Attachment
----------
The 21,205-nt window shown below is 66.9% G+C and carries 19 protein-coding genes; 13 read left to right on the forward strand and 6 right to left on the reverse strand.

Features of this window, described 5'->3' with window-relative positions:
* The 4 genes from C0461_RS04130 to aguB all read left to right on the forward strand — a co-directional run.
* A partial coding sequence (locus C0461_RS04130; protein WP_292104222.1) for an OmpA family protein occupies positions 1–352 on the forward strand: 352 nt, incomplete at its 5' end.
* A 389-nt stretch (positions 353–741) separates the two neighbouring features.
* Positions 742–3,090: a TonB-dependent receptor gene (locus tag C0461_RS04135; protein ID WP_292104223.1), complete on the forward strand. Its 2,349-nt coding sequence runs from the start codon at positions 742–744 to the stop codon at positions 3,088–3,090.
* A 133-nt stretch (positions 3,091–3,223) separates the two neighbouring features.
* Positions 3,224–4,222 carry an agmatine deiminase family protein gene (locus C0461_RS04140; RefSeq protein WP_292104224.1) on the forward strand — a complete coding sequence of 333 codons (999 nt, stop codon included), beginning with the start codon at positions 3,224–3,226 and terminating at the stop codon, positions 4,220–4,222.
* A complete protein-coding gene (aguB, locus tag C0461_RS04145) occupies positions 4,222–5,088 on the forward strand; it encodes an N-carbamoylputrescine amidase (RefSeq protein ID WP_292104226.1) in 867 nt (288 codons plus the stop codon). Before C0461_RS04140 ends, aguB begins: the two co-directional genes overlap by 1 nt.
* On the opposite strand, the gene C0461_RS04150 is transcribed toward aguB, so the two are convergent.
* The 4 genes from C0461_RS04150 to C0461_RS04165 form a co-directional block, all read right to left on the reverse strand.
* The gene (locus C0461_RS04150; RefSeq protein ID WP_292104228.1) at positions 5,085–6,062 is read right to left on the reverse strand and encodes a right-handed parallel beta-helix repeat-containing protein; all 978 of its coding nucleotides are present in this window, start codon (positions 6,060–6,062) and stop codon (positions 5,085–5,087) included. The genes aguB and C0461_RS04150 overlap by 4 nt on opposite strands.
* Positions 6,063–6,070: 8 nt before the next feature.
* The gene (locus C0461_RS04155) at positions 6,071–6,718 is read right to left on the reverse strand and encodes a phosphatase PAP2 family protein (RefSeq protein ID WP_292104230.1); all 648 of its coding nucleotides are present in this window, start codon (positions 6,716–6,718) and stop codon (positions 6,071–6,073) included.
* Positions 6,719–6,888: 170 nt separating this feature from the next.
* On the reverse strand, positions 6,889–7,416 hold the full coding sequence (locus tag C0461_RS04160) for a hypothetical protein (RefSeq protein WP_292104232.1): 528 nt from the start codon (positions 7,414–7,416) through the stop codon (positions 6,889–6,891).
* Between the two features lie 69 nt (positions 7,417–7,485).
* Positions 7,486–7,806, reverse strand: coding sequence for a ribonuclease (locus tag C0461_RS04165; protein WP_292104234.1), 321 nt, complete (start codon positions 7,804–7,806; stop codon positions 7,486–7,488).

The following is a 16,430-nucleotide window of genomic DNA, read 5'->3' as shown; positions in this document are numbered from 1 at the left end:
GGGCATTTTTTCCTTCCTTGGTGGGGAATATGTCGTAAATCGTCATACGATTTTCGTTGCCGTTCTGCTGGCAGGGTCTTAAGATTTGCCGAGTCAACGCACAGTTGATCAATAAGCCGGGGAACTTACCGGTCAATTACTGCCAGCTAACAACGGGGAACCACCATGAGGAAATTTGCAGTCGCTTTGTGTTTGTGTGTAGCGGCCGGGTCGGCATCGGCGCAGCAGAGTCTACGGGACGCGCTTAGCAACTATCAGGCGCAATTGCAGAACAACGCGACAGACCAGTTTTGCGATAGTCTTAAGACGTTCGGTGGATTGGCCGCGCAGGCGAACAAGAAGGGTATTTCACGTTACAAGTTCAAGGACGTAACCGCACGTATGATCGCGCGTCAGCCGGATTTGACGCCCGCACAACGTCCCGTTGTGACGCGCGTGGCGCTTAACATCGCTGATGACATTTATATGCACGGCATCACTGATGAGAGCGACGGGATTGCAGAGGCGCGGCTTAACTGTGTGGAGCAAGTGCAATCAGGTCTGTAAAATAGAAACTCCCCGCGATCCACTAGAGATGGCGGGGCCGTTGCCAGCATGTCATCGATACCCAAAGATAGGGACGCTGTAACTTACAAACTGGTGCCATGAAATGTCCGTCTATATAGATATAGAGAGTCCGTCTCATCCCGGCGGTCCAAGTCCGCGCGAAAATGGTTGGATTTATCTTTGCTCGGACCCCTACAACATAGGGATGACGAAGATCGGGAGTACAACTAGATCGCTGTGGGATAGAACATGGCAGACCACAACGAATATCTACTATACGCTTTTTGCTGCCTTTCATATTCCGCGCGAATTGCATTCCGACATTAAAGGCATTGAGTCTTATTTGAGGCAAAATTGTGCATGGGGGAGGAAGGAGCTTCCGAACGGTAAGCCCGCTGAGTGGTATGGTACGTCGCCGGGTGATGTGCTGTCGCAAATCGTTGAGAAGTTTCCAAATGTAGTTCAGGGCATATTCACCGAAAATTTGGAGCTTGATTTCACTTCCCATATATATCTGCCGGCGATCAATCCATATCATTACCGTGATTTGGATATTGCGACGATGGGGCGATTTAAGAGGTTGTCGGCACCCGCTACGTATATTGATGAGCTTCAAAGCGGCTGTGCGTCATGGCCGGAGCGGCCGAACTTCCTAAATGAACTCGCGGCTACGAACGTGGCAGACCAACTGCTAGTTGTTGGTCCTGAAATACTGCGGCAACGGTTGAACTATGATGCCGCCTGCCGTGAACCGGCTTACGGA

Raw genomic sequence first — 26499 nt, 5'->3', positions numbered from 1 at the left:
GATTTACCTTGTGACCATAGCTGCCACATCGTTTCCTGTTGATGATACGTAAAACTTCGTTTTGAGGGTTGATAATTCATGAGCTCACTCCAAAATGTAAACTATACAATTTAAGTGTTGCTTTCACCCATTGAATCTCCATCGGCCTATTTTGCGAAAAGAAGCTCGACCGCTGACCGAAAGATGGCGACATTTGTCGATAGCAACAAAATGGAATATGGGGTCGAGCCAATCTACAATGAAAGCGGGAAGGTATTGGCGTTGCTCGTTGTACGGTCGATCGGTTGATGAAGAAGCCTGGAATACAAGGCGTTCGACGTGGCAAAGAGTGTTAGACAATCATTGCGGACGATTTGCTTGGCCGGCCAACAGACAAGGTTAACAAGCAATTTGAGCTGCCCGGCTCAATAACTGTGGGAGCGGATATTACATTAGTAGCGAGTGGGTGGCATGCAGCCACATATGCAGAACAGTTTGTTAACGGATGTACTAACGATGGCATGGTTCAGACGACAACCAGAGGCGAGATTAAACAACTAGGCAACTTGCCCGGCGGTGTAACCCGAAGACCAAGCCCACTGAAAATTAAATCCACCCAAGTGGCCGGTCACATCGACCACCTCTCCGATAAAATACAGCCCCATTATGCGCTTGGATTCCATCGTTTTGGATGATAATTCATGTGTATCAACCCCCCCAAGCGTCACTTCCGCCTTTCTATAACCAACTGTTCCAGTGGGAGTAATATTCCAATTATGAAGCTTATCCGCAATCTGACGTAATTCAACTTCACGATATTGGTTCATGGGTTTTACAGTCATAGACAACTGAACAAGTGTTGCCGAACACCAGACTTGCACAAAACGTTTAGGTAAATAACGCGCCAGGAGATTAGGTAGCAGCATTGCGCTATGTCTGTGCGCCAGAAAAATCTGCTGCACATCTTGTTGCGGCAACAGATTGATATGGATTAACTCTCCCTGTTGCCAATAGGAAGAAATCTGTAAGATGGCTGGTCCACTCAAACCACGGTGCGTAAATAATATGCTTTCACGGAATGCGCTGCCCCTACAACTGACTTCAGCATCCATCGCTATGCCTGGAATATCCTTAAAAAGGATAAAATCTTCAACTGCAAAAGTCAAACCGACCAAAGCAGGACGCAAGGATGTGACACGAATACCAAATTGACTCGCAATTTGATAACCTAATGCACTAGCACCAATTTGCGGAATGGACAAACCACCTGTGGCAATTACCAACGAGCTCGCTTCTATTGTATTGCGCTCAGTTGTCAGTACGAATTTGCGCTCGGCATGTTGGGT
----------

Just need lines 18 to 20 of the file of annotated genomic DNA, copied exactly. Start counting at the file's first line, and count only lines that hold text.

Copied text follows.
* Positions 7,486–7,806, reverse strand: coding sequence for a ribonuclease (locus tag C0461_RS04165; protein WP_292104234.1), 321 nt, complete (start codon positions 7,804–7,806; stop codon positions 7,486–7,488).

The following is a 16,430-nucleotide window of genomic DNA, read 5'->3' as shown; positions in this document are numbered from 1 at the left end:
GGGCATTTTTTCCTTCCTTGGTGGGGAATATGTCGTAAATCGTCATACGATTTTCGTTGCCGTTCTGCTGGCAGGGTCTTAAGATTTGCCGAGTCAACGCACAGTTGATCAATAAGCCGGGGAACTTACCGGTCAATTACTGCCAGCTAACAACGGGGAACCACCATGAGGAAATTTGCAGTCGCTTTGTGTTTGTGTGTAGCGGCCGGGTCGGCATCGGCGCAGCAGAGTCTACGGGACGCGCTTAGCAACTATCAGGCGCAATTGCAGAACAACGCGACAGACCAGTTTTGCGATAGTCTTAAGACGTTCGGTGGATTGGCCGCGCAGGCGAACAAGAAGGGTATTTCACGTTACAAGTTCAAGGACGTAACCGCACGTATGATCGCGCGTCAGCCGGATTTGACGCCCGCACAACGTCCCGTTGTGACGCGCGTGGCGCTTAACATCGCTGATGACATTTATATGCACGGCATCACTGATGAGAGCGACGGGATTGCAGAGGCGCGGCTTAACTGTGTGGAGCAAGTGCAATCAGGTCTGTAAAATAGAAACTCCCCGCGATCCACTAGAGATGGCGGGGCCGTTGCCAGCATGTCATCGATACCCAAAGATAGGGACGCTGTAACTTACAAACTGGTGCCATGAAATGTCCGTCTATATAGATATAGAGAGTCCGTCTCATCCCGGCGGTCCAAGTCCGCGCGAAAATGGTTGGATTTATCTTTGCTCGGACCCCTACAACATAGGGATGACGAAGATCGGGAGTACAACTAGATCGCTGTGGGATAGAACATGGCAGACCACAACGAATATCTACTATACGCTTTTTGCTGCCTTTCATATTCCGCGCGAATTGCATTCCGACATTAAAGGCATTGAGTCTTATTTGAGGCAAAATTGTGCATGGGGGAGGAAGGAGCTTCCGAACGGTAAGCCCGCTGAGTGGTATGGTACGTCGCCGGGTGATGTGCTGTCGCAAATCGTTGAGAAGTTTCCAAATGTAGTTCAGGGCATATTCACCGAAAATTTGGAGCTTGATTTCACTTCCCATATATATCTGCCGGCGATCAATCCATATCATTACCGTGATTTGGATATTGCGACGATGGGGCGATTTAAGAGGTTGTCGGCACCCGCTACGTATATTGATGAGCTTCAAAGCGGCTGTGCGTCATGGCCGGAGCGGCCGAACTTCCTAAATGAACTCGCGGCTACGAACGTGGCAGACCAACTGCTAGTTGTTGGTCCTGAAATACTGCGGCAACGGTTGAACTATGATGCCGCCTGCCGTGAACCGGCTTACGGA